What tips would you give people who want to attend an anti-trafficking conference?
I wish I had been a bit more educated before I went. Most people who went to the conference were very educated on the topic, and the purpose of the event was more of a think tank than general awareness. So I would tell people to educate themselves before going.
Thanks Meghan for sharing your experience with us! I wish you and all the girls you went with – Jacqueline, Allana, Kathryn, Robyn, Britney, and Ange – the best as you continue to learn and do more!
For those of you who want to attend Not For Sale’s Law Enforcement or Healthcare Academy, you can find the information here.
Lack of freedom. I value the ability to make my own choices more than almost anything else. Not only are victims robbed of their ability to choose whether or not to have sex with several clients a day, but often cannot choose to say no to violent clients or carrying out their sick demands.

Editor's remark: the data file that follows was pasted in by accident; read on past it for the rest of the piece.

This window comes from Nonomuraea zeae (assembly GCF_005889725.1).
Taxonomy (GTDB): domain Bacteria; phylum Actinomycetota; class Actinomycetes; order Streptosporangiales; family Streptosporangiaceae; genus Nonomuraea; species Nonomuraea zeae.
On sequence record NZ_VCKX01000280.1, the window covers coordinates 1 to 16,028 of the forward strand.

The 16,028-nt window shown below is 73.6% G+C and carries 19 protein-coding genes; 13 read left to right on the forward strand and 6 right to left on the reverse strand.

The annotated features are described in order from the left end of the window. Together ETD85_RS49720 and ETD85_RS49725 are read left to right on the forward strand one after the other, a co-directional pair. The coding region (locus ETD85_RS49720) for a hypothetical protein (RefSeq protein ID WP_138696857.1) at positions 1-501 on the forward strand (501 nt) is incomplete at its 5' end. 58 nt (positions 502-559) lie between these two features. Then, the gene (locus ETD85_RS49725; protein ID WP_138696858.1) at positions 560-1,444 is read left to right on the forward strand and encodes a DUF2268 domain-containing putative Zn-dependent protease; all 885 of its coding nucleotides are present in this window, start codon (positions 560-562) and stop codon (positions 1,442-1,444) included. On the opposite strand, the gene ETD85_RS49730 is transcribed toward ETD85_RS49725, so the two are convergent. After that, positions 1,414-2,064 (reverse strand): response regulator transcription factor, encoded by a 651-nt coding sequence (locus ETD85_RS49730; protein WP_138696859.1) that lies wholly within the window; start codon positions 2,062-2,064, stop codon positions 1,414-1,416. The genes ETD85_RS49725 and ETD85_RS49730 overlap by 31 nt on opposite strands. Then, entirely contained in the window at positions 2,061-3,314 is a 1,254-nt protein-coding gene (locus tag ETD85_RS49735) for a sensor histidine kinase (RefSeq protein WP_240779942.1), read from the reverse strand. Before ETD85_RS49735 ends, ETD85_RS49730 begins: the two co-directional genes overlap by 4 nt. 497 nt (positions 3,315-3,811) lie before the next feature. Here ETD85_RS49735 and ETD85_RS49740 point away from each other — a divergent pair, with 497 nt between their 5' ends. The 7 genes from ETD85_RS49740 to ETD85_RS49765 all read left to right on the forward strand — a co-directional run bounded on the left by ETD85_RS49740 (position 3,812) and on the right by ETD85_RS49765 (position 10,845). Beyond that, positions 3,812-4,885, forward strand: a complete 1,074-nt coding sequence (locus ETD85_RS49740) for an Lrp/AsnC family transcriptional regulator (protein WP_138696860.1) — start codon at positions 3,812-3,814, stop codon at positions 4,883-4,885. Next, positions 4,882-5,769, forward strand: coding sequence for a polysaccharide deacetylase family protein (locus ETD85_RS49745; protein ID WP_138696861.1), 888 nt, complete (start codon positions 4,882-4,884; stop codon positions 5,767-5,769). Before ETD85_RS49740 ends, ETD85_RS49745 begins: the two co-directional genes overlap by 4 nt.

Gender inequality. Sex trafficking disproportionately exploits females. Though there are many young boys who are also enslaved, it is girls and women who are usually targeted.
Women as objects. The global over-sexualization of women has created a generation of men who feel entitled to ‘own’ a woman’s body as a commodity. As Victor Malarek says, “money is the ultimate conscience-pacifier.”
Family breakdown. Many men who create demand for victims of trafficking are married with children. Their decision to pay for sex with prostituted girls and women not only harms their own families (ie. bringing STDs back home to their wives, keeping secrets from their spouses, etc.) but also causes society’s degradation as a whole. Healthy families build healthy communities.
Organized crime. Trafficking comes in threes. Drugs, guns, and people. This makes neighbourhoods unsafe.